Posts tagged North Carolina
How to (Humanely) Cook a Blue Crab (and an Oyster Made for Instagram)

So, what’s been the haps? I’ve been eating well, for one. Well, sort of. A few weekends ago, my friend Mary Logan hosted a group at her family home on St. Simon’s Island. We decamped into two vehicles and wound our way to Dockside Seafood near Shellman’s Bluff, where we filled a cooler with a gluttonous amount of blue crabs to take back to the house for dinner.

Shellman Crab Company in Shellman’s Bluff, Georgia. Photo: jessgraves.com

Shellman Crab Company in Shellman’s Bluff, Georgia. Photo: jessgraves.com

I shared the somewhat gruesome process of live crabs plopping into boiling water on my Instagram stories — and was immediately flooded with messages from all kinds of people fussing that we had not gone about the whole thing correctly.

I’m going to let us off the hook a bit here — we did go out of our way to buy local, sustainably-caught seafood. However, rather than an abrupt, sizzling hot dunk, you, dear people of the Internet, let it be known that we should have slipped Sebastian into the freezer before the death knell rung. This is apparently far more humane, because it numbs the ol’ boys up before their untimely (legs first - again, more humane!) free dive into the molten hot tub of doom we like to call a stock pot.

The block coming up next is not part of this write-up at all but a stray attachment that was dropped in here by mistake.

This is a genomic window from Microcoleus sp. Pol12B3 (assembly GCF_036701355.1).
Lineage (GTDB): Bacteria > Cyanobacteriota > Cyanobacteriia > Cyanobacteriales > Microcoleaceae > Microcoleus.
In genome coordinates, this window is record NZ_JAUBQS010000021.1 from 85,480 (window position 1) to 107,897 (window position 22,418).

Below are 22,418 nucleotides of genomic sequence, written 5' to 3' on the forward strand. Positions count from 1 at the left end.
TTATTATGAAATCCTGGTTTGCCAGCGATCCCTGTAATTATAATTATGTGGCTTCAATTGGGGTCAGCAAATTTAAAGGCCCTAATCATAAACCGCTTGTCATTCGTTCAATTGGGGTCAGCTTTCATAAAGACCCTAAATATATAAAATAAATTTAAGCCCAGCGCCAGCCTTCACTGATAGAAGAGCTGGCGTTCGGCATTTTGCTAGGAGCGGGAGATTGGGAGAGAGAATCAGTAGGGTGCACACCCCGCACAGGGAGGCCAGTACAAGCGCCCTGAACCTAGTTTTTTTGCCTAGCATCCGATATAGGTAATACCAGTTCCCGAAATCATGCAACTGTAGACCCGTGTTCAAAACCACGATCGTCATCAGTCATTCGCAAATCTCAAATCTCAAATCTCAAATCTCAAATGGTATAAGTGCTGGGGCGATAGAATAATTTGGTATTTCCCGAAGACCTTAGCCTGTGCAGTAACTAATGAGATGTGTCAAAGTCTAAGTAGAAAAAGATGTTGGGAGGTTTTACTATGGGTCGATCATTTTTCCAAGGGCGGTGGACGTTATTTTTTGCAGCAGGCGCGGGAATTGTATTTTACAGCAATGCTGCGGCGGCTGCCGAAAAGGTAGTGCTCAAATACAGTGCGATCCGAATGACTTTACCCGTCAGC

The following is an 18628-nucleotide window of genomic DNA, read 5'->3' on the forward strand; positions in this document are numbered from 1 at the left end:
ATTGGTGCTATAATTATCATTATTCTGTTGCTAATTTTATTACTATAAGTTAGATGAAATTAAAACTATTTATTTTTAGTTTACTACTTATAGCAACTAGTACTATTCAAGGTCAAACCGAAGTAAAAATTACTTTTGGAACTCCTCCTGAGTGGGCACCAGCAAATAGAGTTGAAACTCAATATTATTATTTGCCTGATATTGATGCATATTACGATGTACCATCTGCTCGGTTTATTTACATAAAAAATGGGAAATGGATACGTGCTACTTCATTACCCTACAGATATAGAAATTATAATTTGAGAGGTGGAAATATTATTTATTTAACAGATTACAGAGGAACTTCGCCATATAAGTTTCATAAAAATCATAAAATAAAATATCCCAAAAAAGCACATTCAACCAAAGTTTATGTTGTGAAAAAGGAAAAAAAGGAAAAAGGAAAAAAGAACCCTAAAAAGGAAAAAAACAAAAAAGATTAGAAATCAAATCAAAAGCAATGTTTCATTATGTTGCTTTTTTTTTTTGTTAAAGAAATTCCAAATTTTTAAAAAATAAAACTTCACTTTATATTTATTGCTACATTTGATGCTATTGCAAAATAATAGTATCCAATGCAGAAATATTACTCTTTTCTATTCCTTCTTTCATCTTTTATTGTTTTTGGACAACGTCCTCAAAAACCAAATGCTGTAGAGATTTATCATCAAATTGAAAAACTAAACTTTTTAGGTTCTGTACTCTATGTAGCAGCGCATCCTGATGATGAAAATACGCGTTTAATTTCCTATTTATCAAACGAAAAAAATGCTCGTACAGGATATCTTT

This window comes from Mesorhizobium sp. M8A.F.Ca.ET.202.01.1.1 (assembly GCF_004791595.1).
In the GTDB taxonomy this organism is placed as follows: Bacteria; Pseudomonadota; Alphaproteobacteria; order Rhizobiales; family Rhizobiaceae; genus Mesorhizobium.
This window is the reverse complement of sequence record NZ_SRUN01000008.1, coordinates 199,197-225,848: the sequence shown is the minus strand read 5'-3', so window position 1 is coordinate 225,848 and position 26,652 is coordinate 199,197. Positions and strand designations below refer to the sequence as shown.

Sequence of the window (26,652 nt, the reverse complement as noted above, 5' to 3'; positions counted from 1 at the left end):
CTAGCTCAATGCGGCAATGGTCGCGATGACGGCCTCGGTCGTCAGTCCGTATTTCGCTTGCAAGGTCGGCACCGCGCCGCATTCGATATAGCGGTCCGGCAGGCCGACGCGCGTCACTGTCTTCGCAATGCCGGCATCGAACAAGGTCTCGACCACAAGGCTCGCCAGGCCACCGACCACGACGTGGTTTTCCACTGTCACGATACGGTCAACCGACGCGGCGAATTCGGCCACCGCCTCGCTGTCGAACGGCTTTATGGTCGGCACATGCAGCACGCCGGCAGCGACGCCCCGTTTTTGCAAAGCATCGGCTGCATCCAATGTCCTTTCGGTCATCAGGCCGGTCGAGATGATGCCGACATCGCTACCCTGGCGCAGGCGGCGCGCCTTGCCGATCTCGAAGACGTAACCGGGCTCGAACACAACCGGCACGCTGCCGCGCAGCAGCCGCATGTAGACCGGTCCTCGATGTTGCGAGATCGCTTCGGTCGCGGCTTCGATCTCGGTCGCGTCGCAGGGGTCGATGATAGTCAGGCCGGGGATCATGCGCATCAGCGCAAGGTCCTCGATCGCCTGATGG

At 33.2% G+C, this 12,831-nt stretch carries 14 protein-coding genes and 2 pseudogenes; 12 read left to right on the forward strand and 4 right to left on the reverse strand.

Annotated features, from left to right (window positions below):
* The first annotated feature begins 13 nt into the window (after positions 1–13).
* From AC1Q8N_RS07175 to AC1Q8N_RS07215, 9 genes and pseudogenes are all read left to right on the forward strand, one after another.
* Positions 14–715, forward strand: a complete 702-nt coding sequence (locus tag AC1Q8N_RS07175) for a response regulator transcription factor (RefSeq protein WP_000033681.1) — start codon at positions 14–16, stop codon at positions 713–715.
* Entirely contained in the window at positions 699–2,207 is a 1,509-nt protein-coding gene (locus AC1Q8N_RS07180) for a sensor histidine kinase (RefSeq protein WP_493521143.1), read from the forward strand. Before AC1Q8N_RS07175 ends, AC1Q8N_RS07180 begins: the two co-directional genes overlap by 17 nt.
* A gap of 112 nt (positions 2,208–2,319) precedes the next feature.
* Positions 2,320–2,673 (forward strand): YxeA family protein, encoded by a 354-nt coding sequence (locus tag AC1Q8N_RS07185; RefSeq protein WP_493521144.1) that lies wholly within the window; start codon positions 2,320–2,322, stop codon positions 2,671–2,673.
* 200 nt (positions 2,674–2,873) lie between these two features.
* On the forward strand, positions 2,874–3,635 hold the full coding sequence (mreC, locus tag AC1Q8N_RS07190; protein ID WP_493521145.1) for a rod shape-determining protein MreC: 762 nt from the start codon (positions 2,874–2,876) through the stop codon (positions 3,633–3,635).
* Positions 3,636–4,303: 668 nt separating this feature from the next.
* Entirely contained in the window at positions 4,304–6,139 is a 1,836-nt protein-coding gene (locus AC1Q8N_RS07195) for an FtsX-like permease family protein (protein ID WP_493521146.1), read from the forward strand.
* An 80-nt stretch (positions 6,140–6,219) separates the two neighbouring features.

Piles on piles of blue crabs. Photo: jessgraves.com

Piles on piles of blue crabs. Photo: jessgraves.com

To you, fair crustacean-crusading friends, I apologize on behalf myself and my heathen friends. At the very least, rest easy knowing it went to the nourishment of everyone’s bodies. Well… except mine. The irony of catching Instagram’s full wrath on behalf of a creature I cannot eat does not escape me — I’m allergic.

Divine Pine oysters from North Carolina plated at Watchman’s Seafood & Spirits in Atlanta. Photo: jessgraves.com

Divine Pine oysters from North Carolina plated at Watchman’s Seafood & Spirits in Atlanta. Photo: jessgraves.com

Speaking on the subject of seafood I can consume, I’ve had the pleasure of eating a lot of good oysters lately. More on that in the coming months, but do want to share one bivalve that stood out in particular — the infinitely cool “Divine Pine”, which is a blue-hued oyster out of North Carolina. The curious sea glass-color is a result of a nutritious native algae bloom called Halsea, which filters through the gills and leaves behind a really distinct-looking oyster. Not only do they make a pretty picture, they’re excellent eating. I had mine at the raw bar at Atlanta’s Watchman’s SeafoodI & Spirits (I wrote the spot up here for Eater, if you’re curious), but I imagine you could request ‘em (grown by the folks at N.Sea) on the board at any reputable dining establishment.

‘Til next time, land lubbers!